Scan the water for rip currents as they will often form and subside. Some may be subtle and only a few feet from shore. Others will be more pronounced and can extend well beyond the surf line. The best place to fish a rip current is along its sides. Cast out and retrieve you bait slowly across these areas were current meets calm water.
Similar to rip currents, rock jetties also provide eddy circulation which attracts fish. Rock outcroppings produce water movement around its point. This is where currents create a natural feeding habitat due to water movement caused by waves and tidal changes.
As the tide moves up and down throughout the day water currents vary in strength and intensity. At slack tides, very little water will be moving around rock points. At larger tidal changes, more water and thus stronger eddy circulation will occur.
Eddy circulation is important because it provides a current where fish can suspend themselves while water flushes through their gills providing oxygen. The eddy also provides a current for bait and nutrients to pass within the fishes’ strike zone.
Rock jetties offer many fishing opportunities
Slack tide conditions and small surf create very little circulation and force fish to search for food. Large surf and strong tidal conditions create too much current and make it difficult for fish to stay in place and feed. Fishing is always best when there is a slow to moderate current condition. Conditions of no current or a very strong one are least productive and make fishing tough.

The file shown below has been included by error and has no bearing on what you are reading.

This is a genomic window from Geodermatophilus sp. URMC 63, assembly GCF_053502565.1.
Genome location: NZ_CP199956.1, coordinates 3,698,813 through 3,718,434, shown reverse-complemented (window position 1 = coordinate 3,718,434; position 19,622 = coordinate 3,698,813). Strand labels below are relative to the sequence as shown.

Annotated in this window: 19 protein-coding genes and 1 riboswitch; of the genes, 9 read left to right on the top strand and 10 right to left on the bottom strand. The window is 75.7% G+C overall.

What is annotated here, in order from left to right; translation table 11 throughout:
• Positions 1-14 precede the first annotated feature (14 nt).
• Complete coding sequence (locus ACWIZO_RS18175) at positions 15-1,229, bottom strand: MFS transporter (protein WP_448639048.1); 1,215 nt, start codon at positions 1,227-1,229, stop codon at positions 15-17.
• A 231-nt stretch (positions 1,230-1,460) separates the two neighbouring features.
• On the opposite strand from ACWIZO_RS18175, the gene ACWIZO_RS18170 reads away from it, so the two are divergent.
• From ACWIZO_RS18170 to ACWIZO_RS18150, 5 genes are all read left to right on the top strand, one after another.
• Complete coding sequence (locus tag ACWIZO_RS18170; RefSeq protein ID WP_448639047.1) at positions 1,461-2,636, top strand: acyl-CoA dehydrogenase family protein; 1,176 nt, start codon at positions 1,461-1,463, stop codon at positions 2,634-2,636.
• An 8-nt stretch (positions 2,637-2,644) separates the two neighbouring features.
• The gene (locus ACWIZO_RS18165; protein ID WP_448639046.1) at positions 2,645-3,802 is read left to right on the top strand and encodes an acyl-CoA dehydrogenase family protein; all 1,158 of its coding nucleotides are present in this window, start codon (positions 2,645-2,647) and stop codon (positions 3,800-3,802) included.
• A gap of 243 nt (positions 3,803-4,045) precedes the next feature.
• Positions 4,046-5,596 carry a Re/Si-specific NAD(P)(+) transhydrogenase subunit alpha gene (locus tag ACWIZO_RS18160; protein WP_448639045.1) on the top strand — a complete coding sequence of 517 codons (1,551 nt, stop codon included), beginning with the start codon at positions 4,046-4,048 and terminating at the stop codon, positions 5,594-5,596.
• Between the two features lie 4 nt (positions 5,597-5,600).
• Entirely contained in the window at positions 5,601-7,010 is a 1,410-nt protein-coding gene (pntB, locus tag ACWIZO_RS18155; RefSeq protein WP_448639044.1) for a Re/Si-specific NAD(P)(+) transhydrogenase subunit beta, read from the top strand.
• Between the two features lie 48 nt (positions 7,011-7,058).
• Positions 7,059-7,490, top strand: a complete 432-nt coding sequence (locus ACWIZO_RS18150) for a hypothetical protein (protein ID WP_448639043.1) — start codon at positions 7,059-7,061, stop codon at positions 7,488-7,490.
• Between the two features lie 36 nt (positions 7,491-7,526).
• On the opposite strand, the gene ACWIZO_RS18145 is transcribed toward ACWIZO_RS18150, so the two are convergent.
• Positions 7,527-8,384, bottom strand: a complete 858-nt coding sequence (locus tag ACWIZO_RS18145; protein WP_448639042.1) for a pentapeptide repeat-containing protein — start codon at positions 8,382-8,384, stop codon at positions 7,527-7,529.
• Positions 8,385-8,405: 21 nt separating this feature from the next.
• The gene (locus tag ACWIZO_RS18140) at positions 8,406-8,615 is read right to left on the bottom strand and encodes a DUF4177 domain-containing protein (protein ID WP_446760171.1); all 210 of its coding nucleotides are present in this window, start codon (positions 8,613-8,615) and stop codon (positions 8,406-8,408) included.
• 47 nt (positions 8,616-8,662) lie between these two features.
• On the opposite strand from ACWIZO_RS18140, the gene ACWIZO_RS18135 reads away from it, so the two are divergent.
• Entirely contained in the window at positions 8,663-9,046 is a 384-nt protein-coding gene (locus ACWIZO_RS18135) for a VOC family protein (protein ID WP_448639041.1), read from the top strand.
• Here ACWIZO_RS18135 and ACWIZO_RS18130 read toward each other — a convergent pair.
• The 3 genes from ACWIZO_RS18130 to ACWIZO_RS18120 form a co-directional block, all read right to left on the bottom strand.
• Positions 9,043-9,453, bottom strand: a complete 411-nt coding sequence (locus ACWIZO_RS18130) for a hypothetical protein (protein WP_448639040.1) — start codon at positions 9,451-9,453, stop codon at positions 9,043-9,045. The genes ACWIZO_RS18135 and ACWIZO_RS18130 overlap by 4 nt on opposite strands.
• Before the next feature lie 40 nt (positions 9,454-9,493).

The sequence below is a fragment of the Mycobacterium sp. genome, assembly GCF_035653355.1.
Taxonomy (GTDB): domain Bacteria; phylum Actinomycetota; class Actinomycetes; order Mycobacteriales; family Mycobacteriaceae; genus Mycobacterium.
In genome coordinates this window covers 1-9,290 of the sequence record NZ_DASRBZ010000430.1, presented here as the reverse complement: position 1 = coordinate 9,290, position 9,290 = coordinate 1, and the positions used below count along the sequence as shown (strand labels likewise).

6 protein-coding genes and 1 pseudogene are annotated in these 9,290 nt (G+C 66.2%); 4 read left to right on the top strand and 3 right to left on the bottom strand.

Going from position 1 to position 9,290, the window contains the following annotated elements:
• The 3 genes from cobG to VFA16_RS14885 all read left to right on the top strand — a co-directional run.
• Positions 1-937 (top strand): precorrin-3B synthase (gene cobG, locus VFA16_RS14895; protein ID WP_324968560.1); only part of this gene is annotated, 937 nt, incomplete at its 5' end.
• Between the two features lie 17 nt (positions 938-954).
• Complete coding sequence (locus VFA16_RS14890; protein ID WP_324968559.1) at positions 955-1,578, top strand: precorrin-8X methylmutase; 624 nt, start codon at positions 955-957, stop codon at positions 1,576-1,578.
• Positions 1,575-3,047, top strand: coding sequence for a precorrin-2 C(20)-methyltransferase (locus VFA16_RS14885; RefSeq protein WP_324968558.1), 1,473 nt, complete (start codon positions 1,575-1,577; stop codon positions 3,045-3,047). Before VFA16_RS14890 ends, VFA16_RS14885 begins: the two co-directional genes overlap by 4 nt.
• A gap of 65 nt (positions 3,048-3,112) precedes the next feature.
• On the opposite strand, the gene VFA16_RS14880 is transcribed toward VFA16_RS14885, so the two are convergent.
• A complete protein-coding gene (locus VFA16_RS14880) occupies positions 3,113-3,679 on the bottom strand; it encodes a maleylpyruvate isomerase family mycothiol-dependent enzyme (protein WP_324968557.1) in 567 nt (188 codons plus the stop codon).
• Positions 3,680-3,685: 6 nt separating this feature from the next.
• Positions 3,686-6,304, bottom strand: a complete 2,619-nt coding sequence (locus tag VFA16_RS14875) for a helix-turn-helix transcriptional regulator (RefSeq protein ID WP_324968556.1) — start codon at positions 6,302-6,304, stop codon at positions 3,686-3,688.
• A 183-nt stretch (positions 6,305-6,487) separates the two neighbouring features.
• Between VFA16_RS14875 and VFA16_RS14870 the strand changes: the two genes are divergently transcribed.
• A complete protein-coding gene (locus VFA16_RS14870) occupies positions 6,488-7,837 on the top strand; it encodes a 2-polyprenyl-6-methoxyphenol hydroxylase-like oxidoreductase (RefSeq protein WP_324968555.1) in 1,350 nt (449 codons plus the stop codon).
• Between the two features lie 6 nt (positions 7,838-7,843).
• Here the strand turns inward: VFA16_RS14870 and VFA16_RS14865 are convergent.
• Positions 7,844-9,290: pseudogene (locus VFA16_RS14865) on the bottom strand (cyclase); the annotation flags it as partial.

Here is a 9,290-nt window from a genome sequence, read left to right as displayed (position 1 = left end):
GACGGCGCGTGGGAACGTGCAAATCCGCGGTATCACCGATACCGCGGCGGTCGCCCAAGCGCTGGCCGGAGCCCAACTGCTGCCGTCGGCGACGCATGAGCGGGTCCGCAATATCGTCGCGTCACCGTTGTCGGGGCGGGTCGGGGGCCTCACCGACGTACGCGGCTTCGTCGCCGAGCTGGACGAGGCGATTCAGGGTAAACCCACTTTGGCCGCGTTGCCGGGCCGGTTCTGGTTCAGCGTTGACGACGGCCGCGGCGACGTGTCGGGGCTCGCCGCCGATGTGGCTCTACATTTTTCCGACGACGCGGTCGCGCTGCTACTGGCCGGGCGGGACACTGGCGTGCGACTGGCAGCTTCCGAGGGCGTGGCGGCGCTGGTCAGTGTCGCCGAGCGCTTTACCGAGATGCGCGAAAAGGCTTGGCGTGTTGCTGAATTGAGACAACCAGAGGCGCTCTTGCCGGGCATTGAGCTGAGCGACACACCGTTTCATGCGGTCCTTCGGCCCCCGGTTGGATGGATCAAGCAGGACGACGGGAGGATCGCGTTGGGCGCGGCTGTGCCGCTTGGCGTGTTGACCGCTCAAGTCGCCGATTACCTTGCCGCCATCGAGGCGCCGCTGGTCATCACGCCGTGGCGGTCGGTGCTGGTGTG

To find where the current has created a fishing eddy look out toward the jetties’ point and find the leeward or downward side of the current. Look for approaching swells and watch them as they approach the rocks. The opposite side from which they approach is the leeward area where an eddy will form. The eddy has similar characteristics to the rip current: swirling water, rippled areas and foam.
When fishing rock jetties cast along the outside and inside edges of the eddy. The outside edge may be toward open water and the inside up against the rocks. Fish will lurk in these areas waiting to ambush their next meal.
Rock jetties, rip tides, points, bays and the inshore troughs are all good areas to find surf fish. But one of the most important elements of fishing these areas successfully involves their relationship to tides. We’ve all heard that time-of-day is important in fishing but with surf fishing time-of-tide is even more important. Without enough water these areas
don’t have the current or depth needed to hold fish. That’s why, with few exceptions, the best time to fish is two hours before high tide until two hours after a high tide.
Think of it as you would with launching a boat. If the ramp is completely out of the water your boat won’t be able to float off the trailer. If your jetty or trough is out of the water fish will need to walk there to be caught—and we all know that only happens in the movies. Getting to know the subtle differences at your local beach will help you to find more fish and may be the difference between catching fish and watching bathers.
Bill Varney is a fourth generation Californian whose passion for surf fishing is detailed in his book: Surf Fishing, The Light-Line Revolution available at most tackle shops and online @ www.fishthesurf.com.